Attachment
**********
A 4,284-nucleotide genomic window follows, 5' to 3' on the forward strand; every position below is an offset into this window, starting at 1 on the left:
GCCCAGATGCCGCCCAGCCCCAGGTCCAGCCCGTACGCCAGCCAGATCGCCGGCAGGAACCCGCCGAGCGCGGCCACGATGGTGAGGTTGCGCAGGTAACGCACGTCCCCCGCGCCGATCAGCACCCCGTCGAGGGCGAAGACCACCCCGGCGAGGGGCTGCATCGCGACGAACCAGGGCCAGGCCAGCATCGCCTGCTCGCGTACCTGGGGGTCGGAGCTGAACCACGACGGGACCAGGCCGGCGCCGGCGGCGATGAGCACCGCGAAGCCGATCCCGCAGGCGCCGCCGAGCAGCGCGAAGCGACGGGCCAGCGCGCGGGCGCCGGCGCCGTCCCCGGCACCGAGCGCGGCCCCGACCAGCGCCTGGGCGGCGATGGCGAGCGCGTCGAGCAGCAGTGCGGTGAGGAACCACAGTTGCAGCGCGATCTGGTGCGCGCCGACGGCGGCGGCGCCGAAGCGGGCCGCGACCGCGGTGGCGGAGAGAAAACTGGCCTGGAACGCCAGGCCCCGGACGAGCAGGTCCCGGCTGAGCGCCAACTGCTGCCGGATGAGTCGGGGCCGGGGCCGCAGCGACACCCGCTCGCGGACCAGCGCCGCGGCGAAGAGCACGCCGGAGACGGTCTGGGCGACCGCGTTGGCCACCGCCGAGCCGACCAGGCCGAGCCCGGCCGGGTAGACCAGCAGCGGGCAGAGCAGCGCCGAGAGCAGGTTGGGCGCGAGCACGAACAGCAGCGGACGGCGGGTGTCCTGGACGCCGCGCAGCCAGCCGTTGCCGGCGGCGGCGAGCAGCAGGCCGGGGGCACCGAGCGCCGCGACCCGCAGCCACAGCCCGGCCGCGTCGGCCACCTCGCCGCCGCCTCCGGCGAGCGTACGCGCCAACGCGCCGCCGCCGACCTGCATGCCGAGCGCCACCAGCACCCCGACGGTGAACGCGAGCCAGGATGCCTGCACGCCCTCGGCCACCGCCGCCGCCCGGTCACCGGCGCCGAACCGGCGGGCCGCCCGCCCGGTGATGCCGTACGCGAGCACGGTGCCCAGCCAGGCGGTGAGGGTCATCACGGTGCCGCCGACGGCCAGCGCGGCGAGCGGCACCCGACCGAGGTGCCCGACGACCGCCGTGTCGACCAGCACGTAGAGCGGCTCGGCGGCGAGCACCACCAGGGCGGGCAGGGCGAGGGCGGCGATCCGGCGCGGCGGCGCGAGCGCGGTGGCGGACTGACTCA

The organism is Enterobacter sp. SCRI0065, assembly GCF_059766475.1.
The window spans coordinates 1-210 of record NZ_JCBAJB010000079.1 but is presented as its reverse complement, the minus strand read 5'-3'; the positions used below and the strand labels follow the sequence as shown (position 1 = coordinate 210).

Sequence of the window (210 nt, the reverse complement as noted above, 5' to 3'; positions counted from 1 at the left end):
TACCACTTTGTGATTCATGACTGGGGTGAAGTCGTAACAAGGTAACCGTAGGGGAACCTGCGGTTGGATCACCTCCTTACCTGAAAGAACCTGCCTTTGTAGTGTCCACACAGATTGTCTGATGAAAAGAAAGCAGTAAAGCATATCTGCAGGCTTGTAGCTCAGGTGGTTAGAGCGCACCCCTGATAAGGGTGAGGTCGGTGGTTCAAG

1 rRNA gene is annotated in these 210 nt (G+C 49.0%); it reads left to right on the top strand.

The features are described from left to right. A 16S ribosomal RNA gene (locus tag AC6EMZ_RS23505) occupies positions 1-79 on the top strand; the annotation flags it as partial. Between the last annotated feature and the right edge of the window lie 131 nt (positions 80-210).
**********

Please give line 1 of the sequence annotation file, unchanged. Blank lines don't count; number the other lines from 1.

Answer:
A 4,284-nucleotide genomic window follows, 5' to 3' on the forward strand; every position below is an offset into this window, starting at 1 on the left: